EPA Region 7 has taken a series of civil enforcement actions against three beef feedlot operations in Iowa for violations of the Clean Water Act, as part of a continuing enforcement emphasis aimed at ending harmful discharges of pollutants from concentrated animal feeding operations (CAFOs) into the region’s rivers and streams.
“In some instances, we are finding harmful bacteria such as E.coli in wastewater discharged by feedlots at levels that are exponentially higher than the levels at which EPA permits municipal wastewater treatment systems to discharge their treated wastewater,” EPA Regional Administrator Karl Brooks said. “This is just one measure of the harm that can come when feedlots fail to operate within the law.”
Runoff from CAFOs may contain such pollutants as pathogens and sediment, as well as nutrients such as nitrogen and phosphorous, all of which can harm aquatic life and impact water quality.
Of the three most recent enforcement actions, one involves a civil penalty against a CAFO for failure to comply with its national Pollution Discharge Elimination System (NPDES) permit. Bruce Feedlot, of Hastings, Iowa, has agreed to pay a $31,573 civil penalty for its unauthorized discharges of pollutants to Indian Creek and its tributaries in Mills County, Iowa. EPA’s settlement with Bruce Feedlot is subject to a 40-day public comment period before it becomes final.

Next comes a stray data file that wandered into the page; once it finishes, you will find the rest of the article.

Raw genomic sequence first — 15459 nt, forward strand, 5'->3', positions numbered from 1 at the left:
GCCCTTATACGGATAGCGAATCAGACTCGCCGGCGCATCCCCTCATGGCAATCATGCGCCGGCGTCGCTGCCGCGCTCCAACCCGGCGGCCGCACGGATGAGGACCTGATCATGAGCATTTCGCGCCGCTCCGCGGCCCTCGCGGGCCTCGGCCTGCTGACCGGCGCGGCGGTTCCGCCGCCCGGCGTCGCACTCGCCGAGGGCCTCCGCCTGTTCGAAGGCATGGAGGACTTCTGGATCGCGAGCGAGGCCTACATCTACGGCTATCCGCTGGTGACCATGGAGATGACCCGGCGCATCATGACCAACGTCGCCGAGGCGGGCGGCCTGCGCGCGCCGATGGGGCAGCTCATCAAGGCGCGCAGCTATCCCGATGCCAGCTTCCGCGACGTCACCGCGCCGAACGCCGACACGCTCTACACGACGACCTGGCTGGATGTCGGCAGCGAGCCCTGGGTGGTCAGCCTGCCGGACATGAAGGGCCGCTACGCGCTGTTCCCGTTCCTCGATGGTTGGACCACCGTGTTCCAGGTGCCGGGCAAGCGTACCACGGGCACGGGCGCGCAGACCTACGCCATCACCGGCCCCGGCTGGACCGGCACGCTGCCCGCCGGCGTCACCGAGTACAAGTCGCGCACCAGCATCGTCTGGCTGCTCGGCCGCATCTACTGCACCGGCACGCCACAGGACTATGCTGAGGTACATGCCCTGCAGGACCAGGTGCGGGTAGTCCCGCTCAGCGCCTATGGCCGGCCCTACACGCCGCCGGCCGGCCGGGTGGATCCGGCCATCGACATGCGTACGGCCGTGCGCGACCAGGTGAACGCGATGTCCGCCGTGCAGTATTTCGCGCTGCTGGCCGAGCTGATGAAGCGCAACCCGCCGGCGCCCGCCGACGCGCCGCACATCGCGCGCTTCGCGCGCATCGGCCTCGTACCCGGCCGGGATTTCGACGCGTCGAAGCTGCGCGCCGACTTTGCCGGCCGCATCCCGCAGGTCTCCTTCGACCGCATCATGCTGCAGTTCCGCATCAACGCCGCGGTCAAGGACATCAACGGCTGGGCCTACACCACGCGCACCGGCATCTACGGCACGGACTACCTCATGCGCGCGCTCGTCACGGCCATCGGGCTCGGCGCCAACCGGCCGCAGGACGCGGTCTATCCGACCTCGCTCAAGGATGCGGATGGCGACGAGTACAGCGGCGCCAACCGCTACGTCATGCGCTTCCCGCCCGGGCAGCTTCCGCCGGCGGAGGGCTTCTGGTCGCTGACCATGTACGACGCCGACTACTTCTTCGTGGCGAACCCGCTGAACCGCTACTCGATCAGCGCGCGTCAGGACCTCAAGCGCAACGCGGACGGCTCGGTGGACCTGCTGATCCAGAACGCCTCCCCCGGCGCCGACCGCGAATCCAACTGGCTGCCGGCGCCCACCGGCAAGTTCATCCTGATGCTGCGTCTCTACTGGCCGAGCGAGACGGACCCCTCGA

The remaining two enforcement actions involve administrative compliance orders issued to medium-sized CAFOs, which are feedlots that confine between 300 and 999 cattle. EPA has documented significant water quality problems associated with medium CAFOs and is making enforcement at these operations a priority:
Groeneweg Farm, of Rock Valley, Iowa, must apply for an NPDES permit and complete wastewater controls at its facilities by October 31, 2011, to end unauthorized discharges of pollutants into an unnamed tributary of the Rock River in Sioux County, Iowa.
Gradert/Cla-Don/Winterfeld Feedlot, of Ireton, Iowa, must apply for an NPDES permit and complete wastewater controls at its facilities by October 31, 2011, to end unauthorized discharges of pollutants into Six Mile Creek in Sioux County, Iowa.